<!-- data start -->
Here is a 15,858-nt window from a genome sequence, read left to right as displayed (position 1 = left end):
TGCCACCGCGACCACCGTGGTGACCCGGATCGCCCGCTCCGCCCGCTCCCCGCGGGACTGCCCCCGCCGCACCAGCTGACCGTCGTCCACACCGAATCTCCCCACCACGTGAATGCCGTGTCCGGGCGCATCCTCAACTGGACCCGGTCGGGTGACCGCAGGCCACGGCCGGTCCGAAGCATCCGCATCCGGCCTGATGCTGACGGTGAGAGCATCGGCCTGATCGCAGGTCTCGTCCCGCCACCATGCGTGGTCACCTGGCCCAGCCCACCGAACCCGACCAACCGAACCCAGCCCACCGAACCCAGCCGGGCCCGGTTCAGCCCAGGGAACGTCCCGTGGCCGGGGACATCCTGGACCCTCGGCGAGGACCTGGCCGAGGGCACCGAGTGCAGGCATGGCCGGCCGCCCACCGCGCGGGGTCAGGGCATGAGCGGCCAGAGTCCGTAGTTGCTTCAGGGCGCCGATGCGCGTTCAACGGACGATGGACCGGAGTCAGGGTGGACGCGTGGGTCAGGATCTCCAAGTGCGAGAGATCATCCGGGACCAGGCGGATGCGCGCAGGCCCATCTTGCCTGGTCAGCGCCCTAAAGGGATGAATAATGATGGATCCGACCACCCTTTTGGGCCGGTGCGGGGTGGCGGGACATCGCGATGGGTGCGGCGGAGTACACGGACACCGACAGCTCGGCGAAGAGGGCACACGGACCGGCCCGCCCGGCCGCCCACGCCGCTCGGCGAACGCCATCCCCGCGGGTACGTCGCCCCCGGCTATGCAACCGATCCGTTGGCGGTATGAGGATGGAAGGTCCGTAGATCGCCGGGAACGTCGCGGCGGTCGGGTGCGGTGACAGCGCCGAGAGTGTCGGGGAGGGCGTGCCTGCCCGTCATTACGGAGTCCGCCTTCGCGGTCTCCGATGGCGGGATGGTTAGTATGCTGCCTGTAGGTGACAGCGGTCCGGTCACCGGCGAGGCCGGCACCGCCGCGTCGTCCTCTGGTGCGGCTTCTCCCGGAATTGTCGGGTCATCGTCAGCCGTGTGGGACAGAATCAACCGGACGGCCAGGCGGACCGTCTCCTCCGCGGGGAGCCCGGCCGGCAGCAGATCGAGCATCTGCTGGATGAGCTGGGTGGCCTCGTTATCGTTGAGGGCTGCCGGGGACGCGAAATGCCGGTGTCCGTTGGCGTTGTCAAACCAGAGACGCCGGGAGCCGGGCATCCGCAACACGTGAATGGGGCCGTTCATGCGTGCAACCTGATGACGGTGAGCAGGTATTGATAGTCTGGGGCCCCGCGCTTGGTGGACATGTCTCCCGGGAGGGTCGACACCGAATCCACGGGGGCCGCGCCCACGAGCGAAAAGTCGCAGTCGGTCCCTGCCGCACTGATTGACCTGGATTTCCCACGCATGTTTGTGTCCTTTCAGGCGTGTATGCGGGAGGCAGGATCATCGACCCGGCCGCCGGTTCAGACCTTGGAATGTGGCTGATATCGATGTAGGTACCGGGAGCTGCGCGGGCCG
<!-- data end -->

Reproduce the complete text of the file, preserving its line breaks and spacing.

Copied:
Here is a 15,858-nt window from a genome sequence, read left to right as displayed (position 1 = left end):
TGCCACCGCGACCACCGTGGTGACCCGGATCGCCCGCTCCGCCCGCTCCCCGCGGGACTGCCCCCGCCGCACCAGCTGACCGTCGTCCACACCGAATCTCCCCACCACGTGAATGCCGTGTCCGGGCGCATCCTCAACTGGACCCGGTCGGGTGACCGCAGGCCACGGCCGGTCCGAAGCATCCGCATCCGGCCTGATGCTGACGGTGAGAGCATCGGCCTGATCGCAGGTCTCGTCCCGCCACCATGCGTGGTCACCTGGCCCAGCCCACCGAACCCGACCAACCGAACCCAGCCCACCGAACCCAGCCGGGCCCGGTTCAGCCCAGGGAACGTCCCGTGGCCGGGGACATCCTGGACCCTCGGCGAGGACCTGGCCGAGGGCACCGAGTGCAGGCATGGCCGGCCGCCCACCGCGCGGGGTCAGGGCATGAGCGGCCAGAGTCCGTAGTTGCTTCAGGGCGCCGATGCGCGTTCAACGGACGATGGACCGGAGTCAGGGTGGACGCGTGGGTCAGGATCTCCAAGTGCGAGAGATCATCCGGGACCAGGCGGATGCGCGCAGGCCCATCTTGCCTGGTCAGCGCCCTAAAGGGATGAATAATGATGGATCCGACCACCCTTTTGGGCCGGTGCGGGGTGGCGGGACATCGCGATGGGTGCGGCGGAGTACACGGACACCGACAGCTCGGCGAAGAGGGCACACGGACCGGCCCGCCCGGCCGCCCACGCCGCTCGGCGAACGCCATCCCCGCGGGTACGTCGCCCCCGGCTATGCAACCGATCCGTTGGCGGTATGAGGATGGAAGGTCCGTAGATCGCCGGGAACGTCGCGGCGGTCGGGTGCGGTGACAGCGCCGAGAGTGTCGGGGAGGGCGTGCCTGCCCGTCATTACGGAGTCCGCCTTCGCGGTCTCCGATGGCGGGATGGTTAGTATGCTGCCTGTAGGTGACAGCGGTCCGGTCACCGGCGAGGCCGGCACCGCCGCGTCGTCCTCTGGTGCGGCTTCTCCCGGAATTGTCGGGTCATCGTCAGCCGTGTGGGACAGAATCAACCGGACGGCCAGGCGGACCGTCTCCTCCGCGGGGAGCCCGGCCGGCAGCAGATCGAGCATCTGCTGGATGAGCTGGGTGGCCTCGTTATCGTTGAGGGCTGCCGGGGACGCGAAATGCCGGTGTCCGTTGGCGTTGTCAAACCAGAGACGCCGGGAGCCGGGCATCCGCAACACGTGAATGGGGCCGTTCATGCGTGCAACCTGATGACGGTGAGCAGGTATTGATAGTCTGGGGCCCCGCGCTTGGTGGACATGTCTCCCGGGAGGGTCGACACCGAATCCACGGGGGCCGCGCCCACGAGCGAAAAGTCGCAGTCGGTCCCTGCCGCACTGATTGACCTGGATTTCCCACGCATGTTTGTGTCCTTTCAGGCGTGTATGCGGGAGGCAGGATCATCGACCCGGCCGCCGGTTCAGACCTTGGAATGTGGCTGATATCGATGTAGGTACCGGGAGCTGCGCGGGCCG